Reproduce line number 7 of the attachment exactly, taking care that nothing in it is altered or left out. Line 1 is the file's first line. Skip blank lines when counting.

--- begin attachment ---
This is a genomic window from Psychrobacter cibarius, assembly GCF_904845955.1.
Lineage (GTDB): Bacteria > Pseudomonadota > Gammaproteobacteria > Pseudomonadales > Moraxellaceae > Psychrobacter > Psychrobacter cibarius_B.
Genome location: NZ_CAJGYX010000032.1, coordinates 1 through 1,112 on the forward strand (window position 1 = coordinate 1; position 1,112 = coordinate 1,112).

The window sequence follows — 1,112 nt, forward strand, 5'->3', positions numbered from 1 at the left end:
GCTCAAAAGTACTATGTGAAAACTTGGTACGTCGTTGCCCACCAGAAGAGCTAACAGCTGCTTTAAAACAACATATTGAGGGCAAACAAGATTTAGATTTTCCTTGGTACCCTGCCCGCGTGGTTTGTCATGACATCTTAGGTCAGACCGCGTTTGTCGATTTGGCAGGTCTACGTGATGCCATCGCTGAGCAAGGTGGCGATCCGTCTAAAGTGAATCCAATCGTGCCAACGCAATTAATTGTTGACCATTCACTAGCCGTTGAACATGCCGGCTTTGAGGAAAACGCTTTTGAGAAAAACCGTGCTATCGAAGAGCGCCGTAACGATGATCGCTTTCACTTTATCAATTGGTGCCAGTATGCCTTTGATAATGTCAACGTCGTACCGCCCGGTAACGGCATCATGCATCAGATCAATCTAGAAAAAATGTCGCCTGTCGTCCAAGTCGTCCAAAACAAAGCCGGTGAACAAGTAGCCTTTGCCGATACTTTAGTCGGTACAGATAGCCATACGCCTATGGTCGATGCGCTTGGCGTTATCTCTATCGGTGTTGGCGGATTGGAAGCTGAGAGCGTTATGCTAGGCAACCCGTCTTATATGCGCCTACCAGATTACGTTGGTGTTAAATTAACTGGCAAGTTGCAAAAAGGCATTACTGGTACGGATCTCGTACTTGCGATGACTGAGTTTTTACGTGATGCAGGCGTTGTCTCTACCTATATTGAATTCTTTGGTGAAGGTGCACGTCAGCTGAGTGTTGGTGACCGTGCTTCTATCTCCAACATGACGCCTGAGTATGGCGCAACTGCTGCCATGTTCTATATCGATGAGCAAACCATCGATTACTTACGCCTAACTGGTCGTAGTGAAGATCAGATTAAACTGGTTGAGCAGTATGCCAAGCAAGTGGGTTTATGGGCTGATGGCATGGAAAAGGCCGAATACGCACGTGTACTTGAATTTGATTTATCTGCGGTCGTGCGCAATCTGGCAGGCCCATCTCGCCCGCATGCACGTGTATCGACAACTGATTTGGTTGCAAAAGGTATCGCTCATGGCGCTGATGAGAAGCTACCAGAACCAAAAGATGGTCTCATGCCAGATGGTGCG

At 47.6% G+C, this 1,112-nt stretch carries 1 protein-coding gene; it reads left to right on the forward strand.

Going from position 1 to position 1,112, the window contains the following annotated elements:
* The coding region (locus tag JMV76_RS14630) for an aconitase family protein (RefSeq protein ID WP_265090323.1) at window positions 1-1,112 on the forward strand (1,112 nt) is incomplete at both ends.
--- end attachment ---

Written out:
Going from position 1 to position 1,112, the window contains the following annotated elements: